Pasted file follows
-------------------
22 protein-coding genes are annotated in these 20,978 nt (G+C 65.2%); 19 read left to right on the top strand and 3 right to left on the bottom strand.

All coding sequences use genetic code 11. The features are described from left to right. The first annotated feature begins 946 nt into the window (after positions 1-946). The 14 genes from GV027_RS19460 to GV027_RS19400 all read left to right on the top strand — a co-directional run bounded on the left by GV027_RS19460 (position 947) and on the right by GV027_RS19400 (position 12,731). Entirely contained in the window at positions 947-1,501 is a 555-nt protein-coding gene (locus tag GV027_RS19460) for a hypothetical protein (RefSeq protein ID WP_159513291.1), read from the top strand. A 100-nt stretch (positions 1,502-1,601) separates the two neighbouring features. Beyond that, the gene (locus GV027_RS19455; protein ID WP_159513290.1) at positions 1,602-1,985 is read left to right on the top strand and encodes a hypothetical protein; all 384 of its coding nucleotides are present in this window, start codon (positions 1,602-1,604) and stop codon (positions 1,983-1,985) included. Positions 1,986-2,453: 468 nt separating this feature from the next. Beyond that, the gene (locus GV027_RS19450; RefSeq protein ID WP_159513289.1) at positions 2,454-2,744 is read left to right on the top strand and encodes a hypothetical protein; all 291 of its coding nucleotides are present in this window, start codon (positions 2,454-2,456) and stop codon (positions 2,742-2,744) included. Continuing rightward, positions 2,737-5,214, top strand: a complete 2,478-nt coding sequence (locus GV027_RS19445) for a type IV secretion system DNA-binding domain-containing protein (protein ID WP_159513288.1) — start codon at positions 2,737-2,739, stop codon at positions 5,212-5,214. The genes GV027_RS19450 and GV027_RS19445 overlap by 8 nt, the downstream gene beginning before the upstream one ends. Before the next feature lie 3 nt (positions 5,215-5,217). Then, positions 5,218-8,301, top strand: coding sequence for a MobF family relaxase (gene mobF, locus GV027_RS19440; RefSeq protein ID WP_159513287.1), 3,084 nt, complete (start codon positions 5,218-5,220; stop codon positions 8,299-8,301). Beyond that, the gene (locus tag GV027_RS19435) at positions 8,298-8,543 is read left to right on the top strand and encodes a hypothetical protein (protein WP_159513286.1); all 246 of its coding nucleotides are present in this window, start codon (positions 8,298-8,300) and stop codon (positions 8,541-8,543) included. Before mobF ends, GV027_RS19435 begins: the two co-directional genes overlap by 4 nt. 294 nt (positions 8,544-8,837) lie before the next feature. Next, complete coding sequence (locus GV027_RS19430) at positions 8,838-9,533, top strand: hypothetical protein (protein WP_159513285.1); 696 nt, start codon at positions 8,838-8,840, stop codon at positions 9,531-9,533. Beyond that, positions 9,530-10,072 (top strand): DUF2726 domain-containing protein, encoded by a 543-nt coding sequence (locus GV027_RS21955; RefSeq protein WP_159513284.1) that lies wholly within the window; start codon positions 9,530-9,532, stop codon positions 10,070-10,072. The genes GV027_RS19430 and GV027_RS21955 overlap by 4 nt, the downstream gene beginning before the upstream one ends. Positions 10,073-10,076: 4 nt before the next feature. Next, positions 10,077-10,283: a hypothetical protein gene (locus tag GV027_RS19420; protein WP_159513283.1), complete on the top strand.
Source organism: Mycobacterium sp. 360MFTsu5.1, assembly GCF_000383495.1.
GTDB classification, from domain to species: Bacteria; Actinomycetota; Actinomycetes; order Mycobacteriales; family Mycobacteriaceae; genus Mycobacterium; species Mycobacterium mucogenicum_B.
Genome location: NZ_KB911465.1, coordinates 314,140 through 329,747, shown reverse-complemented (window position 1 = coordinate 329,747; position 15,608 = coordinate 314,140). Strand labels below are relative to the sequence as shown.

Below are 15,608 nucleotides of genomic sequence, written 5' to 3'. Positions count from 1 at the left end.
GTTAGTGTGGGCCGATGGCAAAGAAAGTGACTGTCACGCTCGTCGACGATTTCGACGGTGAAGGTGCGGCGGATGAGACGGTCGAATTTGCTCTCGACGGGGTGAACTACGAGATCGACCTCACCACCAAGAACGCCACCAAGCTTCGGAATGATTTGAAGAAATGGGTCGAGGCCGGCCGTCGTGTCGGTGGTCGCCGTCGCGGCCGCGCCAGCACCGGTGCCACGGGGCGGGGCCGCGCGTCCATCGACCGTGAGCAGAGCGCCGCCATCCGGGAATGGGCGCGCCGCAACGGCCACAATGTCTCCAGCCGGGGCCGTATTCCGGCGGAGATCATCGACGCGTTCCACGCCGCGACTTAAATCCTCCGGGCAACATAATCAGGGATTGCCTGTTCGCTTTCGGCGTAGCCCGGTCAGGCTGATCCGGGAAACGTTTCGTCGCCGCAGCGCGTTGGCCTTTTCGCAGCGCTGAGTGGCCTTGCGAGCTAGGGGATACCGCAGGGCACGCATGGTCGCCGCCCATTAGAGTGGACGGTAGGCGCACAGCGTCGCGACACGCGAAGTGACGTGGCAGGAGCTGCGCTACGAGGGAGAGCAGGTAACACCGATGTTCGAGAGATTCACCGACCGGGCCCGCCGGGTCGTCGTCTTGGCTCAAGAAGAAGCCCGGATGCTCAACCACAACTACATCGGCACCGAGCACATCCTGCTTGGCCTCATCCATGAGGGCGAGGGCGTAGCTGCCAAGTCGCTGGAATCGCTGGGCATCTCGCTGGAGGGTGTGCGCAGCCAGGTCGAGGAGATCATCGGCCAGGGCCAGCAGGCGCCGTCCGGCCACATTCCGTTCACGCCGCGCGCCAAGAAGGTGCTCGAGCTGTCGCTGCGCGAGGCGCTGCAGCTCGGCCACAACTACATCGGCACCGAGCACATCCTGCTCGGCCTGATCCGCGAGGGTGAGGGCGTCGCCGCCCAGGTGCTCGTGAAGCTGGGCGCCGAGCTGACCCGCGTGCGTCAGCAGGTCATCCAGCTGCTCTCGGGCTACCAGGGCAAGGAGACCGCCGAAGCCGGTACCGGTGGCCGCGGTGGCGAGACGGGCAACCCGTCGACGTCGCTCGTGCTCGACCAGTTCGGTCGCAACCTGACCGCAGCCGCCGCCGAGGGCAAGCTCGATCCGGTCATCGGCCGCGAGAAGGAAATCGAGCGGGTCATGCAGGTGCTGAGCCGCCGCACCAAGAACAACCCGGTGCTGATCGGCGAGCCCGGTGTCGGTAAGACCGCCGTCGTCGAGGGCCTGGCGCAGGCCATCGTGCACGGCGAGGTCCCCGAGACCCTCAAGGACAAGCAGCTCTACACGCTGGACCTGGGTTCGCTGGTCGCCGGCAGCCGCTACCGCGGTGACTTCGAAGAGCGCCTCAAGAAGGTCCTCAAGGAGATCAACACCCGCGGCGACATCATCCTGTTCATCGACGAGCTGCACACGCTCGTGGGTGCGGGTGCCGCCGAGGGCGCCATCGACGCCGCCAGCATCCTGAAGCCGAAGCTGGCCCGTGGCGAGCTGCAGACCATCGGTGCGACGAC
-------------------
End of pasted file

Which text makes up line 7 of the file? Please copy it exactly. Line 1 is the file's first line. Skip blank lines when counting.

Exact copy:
GTTAGTGTGGGCCGATGGCAAAGAAAGTGACTGTCACGCTCGTCGACGATTTCGACGGTGAAGGTGCGGCGGATGAGACGGTCGAATTTGCTCTCGACGGGGTGAACTACGAGATCGACCTCACCACCAAGAACGCCACCAAGCTTCGGAATGATTTGAAGAAATGGGTCGAGGCCGGCCGTCGTGTCGGTGGTCGCCGTCGCGGCCGCGCCAGCACCGGTGCCACGGGGCGGGGCCGCGCGTCCATCGACCGTGAGCAGAGCGCCGCCATCCGGGAATGGGCGCGCCGCAACGGCCACAATGTCTCCAGCCGGGGCCGTATTCCGGCGGAGATCATCGACGCGTTCCACGCCGCGACTTAAATCCTCCGGGCAACATAATCAGGGATTGCCTGTTCGCTTTCGGCGTAGCCCGGTCAGGCTGATCCGGGAAACGTTTCGTCGCCGCAGCGCGTTGGCCTTTTCGCAGCGCTGAGTGGCCTTGCGAGCTAGGGGATACCGCAGGGCACGCATGGTCGCCGCCCATTAGAGTGGACGGTAGGCGCACAGCGTCGCGACACGCGAAGTGACGTGGCAGGAGCTGCGCTACGAGGGAGAGCAGGTAACACCGATGTTCGAGAGATTCACCGACCGGGCCCGCCGGGTCGTCGTCTTGGCTCAAGAAGAAGCCCGGATGCTCAACCACAACTACATCGGCACCGAGCACATCCTGCTTGGCCTCATCCATGAGGGCGAGGGCGTAGCTGCCAAGTCGCTGGAATCGCTGGGCATCTCGCTGGAGGGTGTGCGCAGCCAGGTCGAGGAGATCATCGGCCAGGGCCAGCAGGCGCCGTCCGGCCACATTCCGTTCACGCCGCGCGCCAAGAAGGTGCTCGAGCTGTCGCTGCGCGAGGCGCTGCAGCTCGGCCACAACTACATCGGCACCGAGCACATCCTGCTCGGCCTGATCCGCGAGGGTGAGGGCGTCGCCGCCCAGGTGCTCGTGAAGCTGGGCGCCGAGCTGACCCGCGTGCGTCAGCAGGTCATCCAGCTGCTCTCGGGCTACCAGGGCAAGGAGACCGCCGAAGCCGGTACCGGTGGCCGCGGTGGCGAGACGGGCAACCCGTCGACGTCGCTCGTGCTCGACCAGTTCGGTCGCAACCTGACCGCAGCCGCCGCCGAGGGCAAGCTCGATCCGGTCATCGGCCGCGAGAAGGAAATCGAGCGGGTCATGCAGGTGCTGAGCCGCCGCACCAAGAACAACCCGGTGCTGATCGGCGAGCCCGGTGTCGGTAAGACCGCCGTCGTCGAGGGCCTGGCGCAGGCCATCGTGCACGGCGAGGTCCCCGAGACCCTCAAGGACAAGCAGCTCTACACGCTGGACCTGGGTTCGCTGGTCGCCGGCAGCCGCTACCGCGGTGACTTCGAAGAGCGCCTCAAGAAGGTCCTCAAGGAGATCAACACCCGCGGCGACATCATCCTGTTCATCGACGAGCTGCACACGCTCGTGGGTGCGGGTGCCGCCGAGGGCGCCATCGACGCCGCCAGCATCCTGAAGCCGAAGCTGGCCCGTGGCGAGCTGCAGACCATCGGTGCGACGAC